China’s most powerful diplomatic weapon

What has two black eyes, constantly eats bamboo leaves, and appeals to everyone? Pandas! This peaceful animal is adored all over the world.

Giant pandas are native to Sichuan, a province located in the southwest of China renowned for its spicy food and some of the other surrounding provinces. With less than 2 000 animals living in the wild, the giant panda was considered endangered mainly due to excessive poaching, continued habitat loss, and a very low birthrate. A lot of time and effort has been spent on saving the animal from extinction. China has established several panda reserves and state-of-the-art research centers across the country in an effort to conserve the bear. In 2016, the giant panda was down-listed from endangered to vulnerable on the global list of species at risk of extinction. To many Westerners, the panda merely represents the featured animal on the logo for World Wildlife Fund and probably comedic kung-fu cartoons. In China, the black-and-white-spotted bear is more than this: it is regarded as a majestic national treasure and an iconic animal that embodies special symbolism and meaning.

Giant pandas are part of the bear family, but they are quite different from other bears. In the Chinese language, the word for “panda” is “熊猫” (pronounced “xióng māo “), ‘熊’ (“xióng”) for “bear” and ‘猫’ (“māo”) for “cat” because it has unusual cat-like eyes. Because of its black and white spots, the animal also reminds of the Chinese yin and yang that represent order and harmony in the universe. Besides, the black-and-white bear is a peaceful and vegetarian animal that only eats bamboo and does not hurt or harm other animals.

The panda was also recently chosen as the mascot of both the 2008 Summer Olympics and the 2022 Winter Olympics held in Beijing. The Chinese love pandas and take them as a symbol of national pride.

Over the centuries, the giant panda has become an emblem of peace, harmony, and friendship in Chinese culture. In the 1950s, China began giving out giant pandas to other nations as gifts in gestures of goodwill. Panda diplomacy has a long history: it is thought to have started in the seventh century when Empress Wu sent a pair of pandas to Japan. The tradition of sending pandas overseas resurfaced under Mao Zedong’s rule. During the Cold War, Mao gifted several pandas to its communist allies such as the USSR and North Korea. Eager for better relations with the Americans, Chinese Premier Zhou Enlai decided to send two giant pandas to the United States as symbols of friendship: in 1972, Ling Ling and Xing Xing were donated to the National Zoo in Washington following President Richard Nixon’s visit to China.

As capitalism took off in China, the country decided to charge for the privilege. In 1984, China began renting out pandas to zoos across the globe for up to one million dollars a year. The wave of panda loans gained momentum in 2008 following the Sichuan earthquake that devastated China’s main panda conservation center. Officially China’s panda-loaning project is part of a captive breeding program to help save the giant panda from extinction. Lending pandas to other nations is a beneficial solution for China to rehouse its pandas as well as a lucrative source of funds to finance the development of panda reserves. As of 2019, 49 giant pandas lived in captivity outside China, in 26 zoos in 18 different countries, including Japan, Malaysia, United States, Mexico, France, Germany, Russia, and Finland.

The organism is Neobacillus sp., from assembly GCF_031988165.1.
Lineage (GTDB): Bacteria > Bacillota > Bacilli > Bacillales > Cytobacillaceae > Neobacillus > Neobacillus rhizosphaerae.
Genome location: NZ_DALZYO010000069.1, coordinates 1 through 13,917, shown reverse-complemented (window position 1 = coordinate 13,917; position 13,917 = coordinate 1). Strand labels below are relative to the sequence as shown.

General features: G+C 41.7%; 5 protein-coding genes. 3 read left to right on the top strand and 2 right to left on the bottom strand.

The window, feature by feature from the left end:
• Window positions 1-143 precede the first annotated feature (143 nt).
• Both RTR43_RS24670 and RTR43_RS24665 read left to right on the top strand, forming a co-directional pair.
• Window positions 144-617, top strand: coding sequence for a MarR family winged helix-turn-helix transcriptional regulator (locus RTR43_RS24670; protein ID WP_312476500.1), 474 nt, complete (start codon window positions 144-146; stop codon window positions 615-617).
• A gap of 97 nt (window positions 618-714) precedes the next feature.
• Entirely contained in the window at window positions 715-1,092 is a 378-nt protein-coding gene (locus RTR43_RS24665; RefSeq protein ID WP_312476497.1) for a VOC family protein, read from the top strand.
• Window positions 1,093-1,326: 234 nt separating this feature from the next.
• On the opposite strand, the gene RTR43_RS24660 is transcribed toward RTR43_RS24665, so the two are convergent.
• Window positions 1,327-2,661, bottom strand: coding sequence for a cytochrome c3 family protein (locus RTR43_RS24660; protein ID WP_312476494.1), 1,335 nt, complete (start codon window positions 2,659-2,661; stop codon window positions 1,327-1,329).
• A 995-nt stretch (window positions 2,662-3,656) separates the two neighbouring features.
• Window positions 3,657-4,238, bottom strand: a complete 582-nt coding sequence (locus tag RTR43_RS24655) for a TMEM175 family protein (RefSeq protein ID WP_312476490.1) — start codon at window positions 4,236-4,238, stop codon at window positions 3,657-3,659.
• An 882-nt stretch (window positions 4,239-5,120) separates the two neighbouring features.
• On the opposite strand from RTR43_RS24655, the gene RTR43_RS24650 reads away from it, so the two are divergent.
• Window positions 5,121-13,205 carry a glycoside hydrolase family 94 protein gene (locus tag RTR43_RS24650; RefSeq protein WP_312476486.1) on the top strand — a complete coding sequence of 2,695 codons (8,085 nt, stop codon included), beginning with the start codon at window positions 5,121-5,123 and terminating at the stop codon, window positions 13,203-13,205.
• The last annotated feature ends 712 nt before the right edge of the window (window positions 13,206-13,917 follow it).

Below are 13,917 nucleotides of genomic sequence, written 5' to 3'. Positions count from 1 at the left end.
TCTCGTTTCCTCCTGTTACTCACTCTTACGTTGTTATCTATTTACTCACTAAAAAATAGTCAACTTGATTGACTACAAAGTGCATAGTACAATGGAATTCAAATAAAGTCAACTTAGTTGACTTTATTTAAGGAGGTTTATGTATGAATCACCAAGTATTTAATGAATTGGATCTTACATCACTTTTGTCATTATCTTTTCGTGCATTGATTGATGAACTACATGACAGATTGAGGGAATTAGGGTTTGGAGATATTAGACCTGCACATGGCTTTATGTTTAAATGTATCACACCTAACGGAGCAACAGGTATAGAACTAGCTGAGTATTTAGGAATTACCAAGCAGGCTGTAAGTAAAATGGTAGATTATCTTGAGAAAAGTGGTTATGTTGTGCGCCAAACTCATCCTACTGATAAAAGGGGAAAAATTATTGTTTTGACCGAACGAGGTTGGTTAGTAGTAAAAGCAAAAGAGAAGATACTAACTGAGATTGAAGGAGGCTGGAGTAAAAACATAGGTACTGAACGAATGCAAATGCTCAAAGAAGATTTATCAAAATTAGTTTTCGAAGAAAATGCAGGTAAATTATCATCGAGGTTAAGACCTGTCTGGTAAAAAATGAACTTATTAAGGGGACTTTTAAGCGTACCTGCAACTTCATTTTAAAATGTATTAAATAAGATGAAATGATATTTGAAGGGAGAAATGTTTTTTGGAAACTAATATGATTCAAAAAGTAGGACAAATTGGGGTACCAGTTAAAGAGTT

In reality, pandas are a powerful diplomatic tool used by the Chinese government as a soft power influence. By entrusting other nations with its national treasures, China wants to take advantage of this resource to enhance its prestige worldwide, often with apparent strategic intent. The pattern is simple: whenever China wants to strengthen political ties, it offers a panda.

Several studies highlighted that many panda transactions involved the signature of major trade agreements as a diplomatic gesture aimed at expressing a desire to build a long-term trade relationship. For instance, panda loans in Canada, France, and Australia coincided with trade deals for uranium. Huan Huan and Yuan Zi arrived in France in 2012 on a 10-year loan from China until 2022 in the hope that it would further repair tensions and smooth relations between Paris and Beijing. More recently, China rushed to loan pandas to Malaysia and Singapore after the ASEAN-China Free Trade Agreement was sealed.

China also uses pandas to exert political pressure on countries. In 2005, one Taiwanese official declared: “The pandas are a trick, just like the Trojan horse. Pandas are cute, but they are meant to destroy Taiwan’s psychological defenses,” after China promised a pair of pandas to Taiwan. Although Taiwan has been governed independently from China since 1949, the mainland has been claiming the island as part of its territory. At first, Taiwan rejected the pandas, but two years later, the newly elected president reconsidered the offer and accepted the gift in a gesture to strengthen ties with Mainland China. Tuan Tuan (团团) and Yuan Yuan (圆圆) — whose combined names mean ‘reunion’ (‘团圆’) in Chinese — arrived in Taiwan in 2008. The names given to pandas often carry subtle political messages.

Unknowingly, pandas play politics. In 2013, the Chinese ambassador to the United States, Cui Tiankai, stated, “there are actually two Chinese ambassadors in Washington: me and the panda cub at the National Zoo.”

Lucile Guéguen


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